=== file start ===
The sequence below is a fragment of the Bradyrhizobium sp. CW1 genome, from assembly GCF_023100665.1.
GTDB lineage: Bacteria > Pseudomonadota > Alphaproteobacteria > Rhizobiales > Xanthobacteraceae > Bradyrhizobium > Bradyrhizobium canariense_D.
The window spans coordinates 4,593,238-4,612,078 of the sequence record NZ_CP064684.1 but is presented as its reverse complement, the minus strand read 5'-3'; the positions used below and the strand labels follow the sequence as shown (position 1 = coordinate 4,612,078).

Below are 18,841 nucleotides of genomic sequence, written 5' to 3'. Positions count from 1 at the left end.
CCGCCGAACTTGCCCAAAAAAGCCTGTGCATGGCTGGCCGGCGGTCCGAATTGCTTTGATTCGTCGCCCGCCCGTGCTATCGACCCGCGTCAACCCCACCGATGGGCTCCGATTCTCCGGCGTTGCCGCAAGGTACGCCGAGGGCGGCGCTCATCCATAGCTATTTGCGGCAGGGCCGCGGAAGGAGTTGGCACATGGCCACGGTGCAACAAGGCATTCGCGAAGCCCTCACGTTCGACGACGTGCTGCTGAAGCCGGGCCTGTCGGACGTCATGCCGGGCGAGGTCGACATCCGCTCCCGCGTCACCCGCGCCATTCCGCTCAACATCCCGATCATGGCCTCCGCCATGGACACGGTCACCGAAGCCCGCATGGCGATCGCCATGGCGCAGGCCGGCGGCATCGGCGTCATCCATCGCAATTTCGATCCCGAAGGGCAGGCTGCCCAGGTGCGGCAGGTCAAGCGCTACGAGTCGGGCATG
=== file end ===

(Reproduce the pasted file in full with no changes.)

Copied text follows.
The sequence below is a fragment of the Bradyrhizobium sp. CW1 genome, from assembly GCF_023100665.1.
GTDB lineage: Bacteria > Pseudomonadota > Alphaproteobacteria > Rhizobiales > Xanthobacteraceae > Bradyrhizobium > Bradyrhizobium canariense_D.
The window spans coordinates 4,593,238-4,612,078 of the sequence record NZ_CP064684.1 but is presented as its reverse complement, the minus strand read 5'-3'; the positions used below and the strand labels follow the sequence as shown (position 1 = coordinate 4,612,078).

Below are 18,841 nucleotides of genomic sequence, written 5' to 3'. Positions count from 1 at the left end.
CCGCCGAACTTGCCCAAAAAAGCCTGTGCATGGCTGGCCGGCGGTCCGAATTGCTTTGATTCGTCGCCCGCCCGTGCTATCGACCCGCGTCAACCCCACCGATGGGCTCCGATTCTCCGGCGTTGCCGCAAGGTACGCCGAGGGCGGCGCTCATCCATAGCTATTTGCGGCAGGGCCGCGGAAGGAGTTGGCACATGGCCACGGTGCAACAAGGCATTCGCGAAGCCCTCACGTTCGACGACGTGCTGCTGAAGCCGGGCCTGTCGGACGTCATGCCGGGCGAGGTCGACATCCGCTCCCGCGTCACCCGCGCCATTCCGCTCAACATCCCGATCATGGCCTCCGCCATGGACACGGTCACCGAAGCCCGCATGGCGATCGCCATGGCGCAGGCCGGCGGCATCGGCGTCATCCATCGCAATTTCGATCCCGAAGGGCAGGCTGCCCAGGTGCGGCAGGTCAAGCGCTACGAGTCGGGCATG